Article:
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Traumatic Brain Injury has been in the news a lot recently. First, with the thousands of lawsuits filed against the NFL by injured players and now with ongoing lawsuits against the NCAA. Athletes across a range of contact sports, including football, hockey and soccer, have all been injured by severe blows to head, which have prompted a more wide-ranging discussion of the serious danger of concussions.

Though much of the conversation concerning traumatic brain injuries (or TBI) revolves around athletes, the reality is that the second most common cause of concussions is car accidents, something that even ordinary people are at a serious risk of encountering.

According to the Centers for Disease Control, car accidents are the second leading cause of TBI among Americans, only falls result in more cases of brain damage. While car accidents are number two in terms of the amount of TBI cases, they lead the way with regard to fatality rates. The CDC says that car crashes are responsible for the largest share of TBI-related deaths.

The numbers supplied by the CDC are troubling: 50,000 people dead each year from TBIs, while another 230,000 people are hospitalized and survive. Of this group, an estimated 90,000 people experience long-term disability as a result of the serious head injuries. Even more troubling is that there are an estimated 5.3 million Americans living with disabilities that resulted from a TBI.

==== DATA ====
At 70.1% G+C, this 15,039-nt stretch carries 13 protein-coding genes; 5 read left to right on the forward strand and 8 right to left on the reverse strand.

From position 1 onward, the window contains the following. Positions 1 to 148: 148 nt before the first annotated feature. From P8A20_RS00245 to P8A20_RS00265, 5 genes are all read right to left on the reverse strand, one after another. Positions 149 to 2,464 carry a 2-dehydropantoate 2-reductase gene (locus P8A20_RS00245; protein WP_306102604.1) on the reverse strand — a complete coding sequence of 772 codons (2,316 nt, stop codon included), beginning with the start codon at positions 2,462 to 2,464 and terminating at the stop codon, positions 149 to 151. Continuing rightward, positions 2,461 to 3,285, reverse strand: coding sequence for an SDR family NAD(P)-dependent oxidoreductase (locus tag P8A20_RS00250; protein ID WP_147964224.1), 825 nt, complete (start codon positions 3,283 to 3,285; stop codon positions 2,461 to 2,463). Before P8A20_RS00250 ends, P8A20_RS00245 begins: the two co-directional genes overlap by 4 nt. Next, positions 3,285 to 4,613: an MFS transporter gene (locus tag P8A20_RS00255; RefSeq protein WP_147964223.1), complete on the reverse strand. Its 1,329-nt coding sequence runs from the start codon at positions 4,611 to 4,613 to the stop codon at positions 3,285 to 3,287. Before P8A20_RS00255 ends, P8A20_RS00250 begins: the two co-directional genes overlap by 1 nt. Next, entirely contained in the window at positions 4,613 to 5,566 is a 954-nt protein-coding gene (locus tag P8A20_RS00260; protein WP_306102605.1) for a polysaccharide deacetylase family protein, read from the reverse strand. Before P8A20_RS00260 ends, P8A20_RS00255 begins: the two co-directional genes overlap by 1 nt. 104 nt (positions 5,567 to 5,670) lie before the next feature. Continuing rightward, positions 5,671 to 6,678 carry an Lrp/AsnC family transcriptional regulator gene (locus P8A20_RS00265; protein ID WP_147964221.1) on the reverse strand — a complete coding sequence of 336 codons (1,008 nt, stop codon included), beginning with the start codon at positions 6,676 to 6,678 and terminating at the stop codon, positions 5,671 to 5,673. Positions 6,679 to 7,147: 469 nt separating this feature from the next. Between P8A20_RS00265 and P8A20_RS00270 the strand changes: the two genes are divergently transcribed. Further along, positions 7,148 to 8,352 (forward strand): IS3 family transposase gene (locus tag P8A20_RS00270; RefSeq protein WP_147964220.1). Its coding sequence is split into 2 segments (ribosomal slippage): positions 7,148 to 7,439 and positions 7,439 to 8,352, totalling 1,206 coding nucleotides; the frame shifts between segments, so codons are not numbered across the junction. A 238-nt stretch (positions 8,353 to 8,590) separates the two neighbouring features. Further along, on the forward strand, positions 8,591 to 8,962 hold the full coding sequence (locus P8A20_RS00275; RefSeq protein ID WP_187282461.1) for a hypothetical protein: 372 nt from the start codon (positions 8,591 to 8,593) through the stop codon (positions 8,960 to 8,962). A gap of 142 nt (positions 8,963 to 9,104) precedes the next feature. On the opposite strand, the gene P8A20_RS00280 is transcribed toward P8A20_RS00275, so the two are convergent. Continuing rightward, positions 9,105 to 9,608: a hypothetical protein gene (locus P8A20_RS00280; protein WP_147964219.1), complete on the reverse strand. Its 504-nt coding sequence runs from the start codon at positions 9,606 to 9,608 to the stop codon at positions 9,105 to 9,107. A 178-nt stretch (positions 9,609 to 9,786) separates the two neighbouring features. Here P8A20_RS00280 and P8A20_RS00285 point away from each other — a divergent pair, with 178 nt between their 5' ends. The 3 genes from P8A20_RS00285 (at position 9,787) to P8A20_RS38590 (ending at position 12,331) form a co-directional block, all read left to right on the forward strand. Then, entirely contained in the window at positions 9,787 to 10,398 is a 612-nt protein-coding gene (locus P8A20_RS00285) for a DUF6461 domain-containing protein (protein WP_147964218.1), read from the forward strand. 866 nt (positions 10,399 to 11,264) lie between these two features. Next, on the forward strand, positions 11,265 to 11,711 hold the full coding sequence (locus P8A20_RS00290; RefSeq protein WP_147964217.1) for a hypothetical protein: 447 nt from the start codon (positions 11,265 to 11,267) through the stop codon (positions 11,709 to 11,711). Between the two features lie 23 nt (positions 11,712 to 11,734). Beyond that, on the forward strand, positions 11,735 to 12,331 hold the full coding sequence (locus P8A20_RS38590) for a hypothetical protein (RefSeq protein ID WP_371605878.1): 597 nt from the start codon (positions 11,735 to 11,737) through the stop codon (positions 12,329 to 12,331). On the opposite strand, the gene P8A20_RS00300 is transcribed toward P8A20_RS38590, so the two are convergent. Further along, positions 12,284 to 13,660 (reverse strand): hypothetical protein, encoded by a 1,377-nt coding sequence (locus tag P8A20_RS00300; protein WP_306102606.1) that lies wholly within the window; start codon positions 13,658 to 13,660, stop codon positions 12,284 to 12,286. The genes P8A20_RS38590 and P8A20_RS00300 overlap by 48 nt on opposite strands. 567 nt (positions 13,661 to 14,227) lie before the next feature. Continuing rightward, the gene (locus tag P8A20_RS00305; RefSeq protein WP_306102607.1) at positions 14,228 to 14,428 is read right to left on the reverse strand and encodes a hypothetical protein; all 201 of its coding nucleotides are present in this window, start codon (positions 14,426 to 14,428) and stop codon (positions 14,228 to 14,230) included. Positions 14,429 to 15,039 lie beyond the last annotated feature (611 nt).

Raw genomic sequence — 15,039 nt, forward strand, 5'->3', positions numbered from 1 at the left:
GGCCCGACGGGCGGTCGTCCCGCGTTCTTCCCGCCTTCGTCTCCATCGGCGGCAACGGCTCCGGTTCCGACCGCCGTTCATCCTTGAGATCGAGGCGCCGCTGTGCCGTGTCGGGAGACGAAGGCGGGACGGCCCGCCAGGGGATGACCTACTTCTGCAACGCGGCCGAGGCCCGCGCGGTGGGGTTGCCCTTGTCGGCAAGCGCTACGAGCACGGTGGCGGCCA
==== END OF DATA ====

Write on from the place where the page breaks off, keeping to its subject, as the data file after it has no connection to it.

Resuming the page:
TBIs occur during car accidents when a person’s brain hits an object like the steering wheel or windshield. Though it may not result in outward signs of injury, the blow to the head can cause lasting harm. These kinds of injuries happen when a fast moving head comes to a sudden stop and the brain continues moving until it is jarred against the skull. This can lead to bruising or bleeding of the brain, something that may not be obvious at the time of the accident.

If you’ve been injured in a car accident, it’s critical that you receive medical attention right away. Be alert for potential TBI symptoms including memory loss, headaches, blurred vision, slurred speech, mood changes or fatigue. If you think you may be suffering from any of these issues, you should seek the care of doctor immediately so that you can avoid sustaining a second, and possibly even more damaging head injury.


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